We examine geographic concentration, agglomeration, and co-location of university research and industrial R&D in three technological areas: medical imaging, neural networks, and signal processing. Using data on scientific publications and patents as indicators of university research and industrial R&D, we find strong evidence of geographic concentration in both activities at the level of MSAs. While evidence for agglomeration (in the sense of excess' concentration relative to the size of MSAs and the size distribution of research labs) of research in these fields is mixed, we do find strong evidence of co-location of upstream and downstream activity. We view such co-located vertically connected activities as constituents of a local innovation system,' and these appear to vary markedly in their ability to convert local academic research into local commercial innovation. We develop and test the hypothesis that the presence of a large, local, R&D-intensive firm an anchor tenant' enhances the productivity of local innovation systems by making local university research more likely to be absorbed by and to stimulate local industrial R&D. Presence of anchor tenant firms may be an important factor in stimulating both the demand and supply sides of local markets for innovation and may be an important channel for transmission of spillovers. While our empirical results are preliminary, they indicate that anchor tenant technology firms may be an economically important aspect of the institutional structure of local economies.
Patents and the Survival of Internet-related IPOs ( Book )
1 edition published in 2007 in English and held by 0 libraries worldwide
We examine the effect of patenting on the survival prospects of 356 internet-related firms that IPO'd at the height of the stock market bubble of the late 1990s. By March 2005, nearly 2/3 of these firms had delisted from the NASDAQ exchange. Although changes in the legal environment in the US in the 1990s made it much easier to obtain patents on software and, ultimately, on business methods, less than half of the firms in this sample obtained, or attempted to obtain, patents. For those that did, we hypothesize that patents conferred competitive advantages that translate into higher probability of survival, though they may also simply be a signal of firm quality. Controlling for age, venture-capital backing, financial characteristics, and stock market conditions, patenting is positively associated with survival. Quite different processes appear to govern exit via acquisition compared to exit via delisting from the exchange due to business failure. Firms that applied for more patents were less likely to be acquired, though obtaining unusually highly cited patents may make them more attractive acquisition target. These findings do not hold for business method patents, which do not appear to confer a survival advantage.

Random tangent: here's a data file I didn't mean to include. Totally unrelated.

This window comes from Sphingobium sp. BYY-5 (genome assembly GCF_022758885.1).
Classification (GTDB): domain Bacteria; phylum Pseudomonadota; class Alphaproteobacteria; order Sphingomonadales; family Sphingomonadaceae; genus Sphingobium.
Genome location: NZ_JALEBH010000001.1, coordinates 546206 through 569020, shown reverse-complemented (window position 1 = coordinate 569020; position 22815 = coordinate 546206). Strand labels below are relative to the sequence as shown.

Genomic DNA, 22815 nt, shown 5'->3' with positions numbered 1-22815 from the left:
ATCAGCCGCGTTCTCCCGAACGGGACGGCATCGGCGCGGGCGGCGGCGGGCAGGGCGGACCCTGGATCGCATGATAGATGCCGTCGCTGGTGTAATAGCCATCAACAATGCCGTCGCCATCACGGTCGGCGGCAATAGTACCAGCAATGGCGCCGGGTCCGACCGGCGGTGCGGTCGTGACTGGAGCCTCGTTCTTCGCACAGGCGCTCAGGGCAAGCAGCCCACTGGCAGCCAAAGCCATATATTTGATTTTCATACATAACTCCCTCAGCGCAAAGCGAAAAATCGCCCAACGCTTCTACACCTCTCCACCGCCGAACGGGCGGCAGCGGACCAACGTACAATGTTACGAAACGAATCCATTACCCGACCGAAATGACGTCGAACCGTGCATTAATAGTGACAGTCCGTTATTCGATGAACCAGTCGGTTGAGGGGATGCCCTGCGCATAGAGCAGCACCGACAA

Patents, Thickets, and the Financing of Early-Stage Firms : Evidence from the Software Industry ( Book )
1 edition published in 2007 in English and held by 0 libraries worldwide
The impact of stronger intellectual property rights in the software industry is controversial. One means by which patents can affect technical change, industry dynamics, and ultimately welfare, is through their role in stimulating or stifling entry by new ventures. Patents can block entry, or raise entrants' costs in variety of ways, while at the same time they may stimulate entry by improving the bargaining position of entrants vis-à-vis incumbents, and supporting a "market for technology" which enables new ventures to license their way into the market, or realize value through trade in their intangible assets. One important impact of patents may be their influence on capital markets, and here we find evidence that the extraordinary growth in patenting of software during the 1990s is associated with significant effects on the financing of software companies. Start-up software companies operating in markets characterized by denser patent thickets see their initial acquisition of VC funding delayed relative to firms in markets less affected by patents. The relationship between patents and the probability of IPO or acquisition is more complex, but there is some evidence that firms without patents are less likely to go public if they operate in a market characterized by patent thickets.